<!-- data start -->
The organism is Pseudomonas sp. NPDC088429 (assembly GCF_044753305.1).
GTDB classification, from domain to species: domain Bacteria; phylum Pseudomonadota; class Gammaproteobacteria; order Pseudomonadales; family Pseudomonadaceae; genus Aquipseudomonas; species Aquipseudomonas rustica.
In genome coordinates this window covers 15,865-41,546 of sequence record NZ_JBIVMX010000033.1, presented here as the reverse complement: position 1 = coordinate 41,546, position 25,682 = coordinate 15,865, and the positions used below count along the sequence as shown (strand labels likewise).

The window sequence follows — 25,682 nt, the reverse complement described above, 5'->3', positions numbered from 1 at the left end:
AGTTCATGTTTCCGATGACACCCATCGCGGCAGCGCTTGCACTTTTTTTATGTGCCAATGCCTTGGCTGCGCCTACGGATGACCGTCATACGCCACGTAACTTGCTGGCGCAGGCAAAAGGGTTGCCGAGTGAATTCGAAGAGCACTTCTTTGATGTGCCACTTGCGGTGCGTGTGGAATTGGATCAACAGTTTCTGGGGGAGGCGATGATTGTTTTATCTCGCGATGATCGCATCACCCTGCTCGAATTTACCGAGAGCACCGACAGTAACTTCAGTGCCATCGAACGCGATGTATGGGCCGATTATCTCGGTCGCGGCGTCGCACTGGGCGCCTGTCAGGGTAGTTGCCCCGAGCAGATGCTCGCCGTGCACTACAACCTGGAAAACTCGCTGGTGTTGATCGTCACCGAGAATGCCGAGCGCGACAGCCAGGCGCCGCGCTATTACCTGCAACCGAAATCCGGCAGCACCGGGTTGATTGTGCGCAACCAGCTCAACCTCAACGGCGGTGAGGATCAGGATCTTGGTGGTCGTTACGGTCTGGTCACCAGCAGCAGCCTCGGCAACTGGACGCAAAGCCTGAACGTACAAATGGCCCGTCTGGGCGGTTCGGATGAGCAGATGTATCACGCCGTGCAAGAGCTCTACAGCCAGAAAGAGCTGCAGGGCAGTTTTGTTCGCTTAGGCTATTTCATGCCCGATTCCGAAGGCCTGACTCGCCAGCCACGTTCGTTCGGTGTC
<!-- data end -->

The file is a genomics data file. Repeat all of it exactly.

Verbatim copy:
The organism is Pseudomonas sp. NPDC088429 (assembly GCF_044753305.1).
GTDB classification, from domain to species: domain Bacteria; phylum Pseudomonadota; class Gammaproteobacteria; order Pseudomonadales; family Pseudomonadaceae; genus Aquipseudomonas; species Aquipseudomonas rustica.
In genome coordinates this window covers 15,865-41,546 of sequence record NZ_JBIVMX010000033.1, presented here as the reverse complement: position 1 = coordinate 41,546, position 25,682 = coordinate 15,865, and the positions used below count along the sequence as shown (strand labels likewise).

The window sequence follows — 25,682 nt, the reverse complement described above, 5'->3', positions numbered from 1 at the left end:
AGTTCATGTTTCCGATGACACCCATCGCGGCAGCGCTTGCACTTTTTTTATGTGCCAATGCCTTGGCTGCGCCTACGGATGACCGTCATACGCCACGTAACTTGCTGGCGCAGGCAAAAGGGTTGCCGAGTGAATTCGAAGAGCACTTCTTTGATGTGCCACTTGCGGTGCGTGTGGAATTGGATCAACAGTTTCTGGGGGAGGCGATGATTGTTTTATCTCGCGATGATCGCATCACCCTGCTCGAATTTACCGAGAGCACCGACAGTAACTTCAGTGCCATCGAACGCGATGTATGGGCCGATTATCTCGGTCGCGGCGTCGCACTGGGCGCCTGTCAGGGTAGTTGCCCCGAGCAGATGCTCGCCGTGCACTACAACCTGGAAAACTCGCTGGTGTTGATCGTCACCGAGAATGCCGAGCGCGACAGCCAGGCGCCGCGCTATTACCTGCAACCGAAATCCGGCAGCACCGGGTTGATTGTGCGCAACCAGCTCAACCTCAACGGCGGTGAGGATCAGGATCTTGGTGGTCGTTACGGTCTGGTCACCAGCAGCAGCCTCGGCAACTGGACGCAAAGCCTGAACGTACAAATGGCCCGTCTGGGCGGTTCGGATGAGCAGATGTATCACGCCGTGCAAGAGCTCTACAGCCAGAAAGAGCTGCAGGGCAGTTTTGTTCGCTTAGGCTATTTCATGCCCGATTCCGAAGGCCTGACTCGCCAGCCACGTTCGTTCGGTGTC